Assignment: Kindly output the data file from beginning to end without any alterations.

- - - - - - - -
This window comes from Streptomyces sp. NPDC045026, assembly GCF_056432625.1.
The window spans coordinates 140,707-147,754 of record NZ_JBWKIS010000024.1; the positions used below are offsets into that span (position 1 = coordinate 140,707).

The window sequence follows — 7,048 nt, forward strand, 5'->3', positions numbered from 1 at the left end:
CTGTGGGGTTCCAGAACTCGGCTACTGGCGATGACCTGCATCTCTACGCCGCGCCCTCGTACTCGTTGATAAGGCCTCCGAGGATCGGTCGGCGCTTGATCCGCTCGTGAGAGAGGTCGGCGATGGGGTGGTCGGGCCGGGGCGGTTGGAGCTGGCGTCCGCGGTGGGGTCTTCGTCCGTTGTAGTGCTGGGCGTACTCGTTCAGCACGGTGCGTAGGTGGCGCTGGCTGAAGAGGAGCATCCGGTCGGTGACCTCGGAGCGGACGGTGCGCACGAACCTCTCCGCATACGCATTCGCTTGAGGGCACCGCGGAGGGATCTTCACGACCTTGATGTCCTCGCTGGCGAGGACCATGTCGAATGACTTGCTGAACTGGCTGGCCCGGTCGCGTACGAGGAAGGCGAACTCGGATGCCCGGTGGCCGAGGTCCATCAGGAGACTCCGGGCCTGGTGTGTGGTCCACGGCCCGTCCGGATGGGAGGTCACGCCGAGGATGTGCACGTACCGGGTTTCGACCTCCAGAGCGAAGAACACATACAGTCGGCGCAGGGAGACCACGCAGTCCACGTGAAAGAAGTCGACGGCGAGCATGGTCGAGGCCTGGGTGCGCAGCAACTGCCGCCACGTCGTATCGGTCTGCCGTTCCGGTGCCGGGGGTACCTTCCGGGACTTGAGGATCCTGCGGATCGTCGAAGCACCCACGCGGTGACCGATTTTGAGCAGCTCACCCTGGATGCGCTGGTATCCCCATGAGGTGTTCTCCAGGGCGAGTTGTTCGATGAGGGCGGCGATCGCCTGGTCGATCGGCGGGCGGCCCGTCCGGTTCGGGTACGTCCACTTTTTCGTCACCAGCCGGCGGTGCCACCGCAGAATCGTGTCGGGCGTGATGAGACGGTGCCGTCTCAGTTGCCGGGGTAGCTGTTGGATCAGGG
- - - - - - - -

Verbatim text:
This window comes from Streptomyces sp. NPDC045026, assembly GCF_056432625.1.
The window spans coordinates 140,707-147,754 of record NZ_JBWKIS010000024.1; the positions used below are offsets into that span (position 1 = coordinate 140,707).

The window sequence follows — 7,048 nt, forward strand, 5'->3', positions numbered from 1 at the left end:
CTGTGGGGTTCCAGAACTCGGCTACTGGCGATGACCTGCATCTCTACGCCGCGCCCTCGTACTCGTTGATAAGGCCTCCGAGGATCGGTCGGCGCTTGATCCGCTCGTGAGAGAGGTCGGCGATGGGGTGGTCGGGCCGGGGCGGTTGGAGCTGGCGTCCGCGGTGGGGTCTTCGTCCGTTGTAGTGCTGGGCGTACTCGTTCAGCACGGTGCGTAGGTGGCGCTGGCTGAAGAGGAGCATCCGGTCGGTGACCTCGGAGCGGACGGTGCGCACGAACCTCTCCGCATACGCATTCGCTTGAGGGCACCGCGGAGGGATCTTCACGACCTTGATGTCCTCGCTGGCGAGGACCATGTCGAATGACTTGCTGAACTGGCTGGCCCGGTCGCGTACGAGGAAGGCGAACTCGGATGCCCGGTGGCCGAGGTCCATCAGGAGACTCCGGGCCTGGTGTGTGGTCCACGGCCCGTCCGGATGGGAGGTCACGCCGAGGATGTGCACGTACCGGGTTTCGACCTCCAGAGCGAAGAACACATACAGTCGGCGCAGGGAGACCACGCAGTCCACGTGAAAGAAGTCGACGGCGAGCATGGTCGAGGCCTGGGTGCGCAGCAACTGCCGCCACGTCGTATCGGTCTGCCGTTCCGGTGCCGGGGGTACCTTCCGGGACTTGAGGATCCTGCGGATCGTCGAAGCACCCACGCGGTGACCGATTTTGAGCAGCTCACCCTGGATGCGCTGGTATCCCCATGAGGTGTTCTCCAGGGCGAGTTGTTCGATGAGGGCGGCGATCGCCTGGTCGATCGGCGGGCGGCCCGTCCGGTTCGGGTACGTCCACTTTTTCGTCACCAGCCGGCGGTGCCACCGCAGAATCGTGTCGGGCGTGATGAGACGGTGCCGTCTCAGTTGCCGGGGTAGCTGTTGGATCAGGG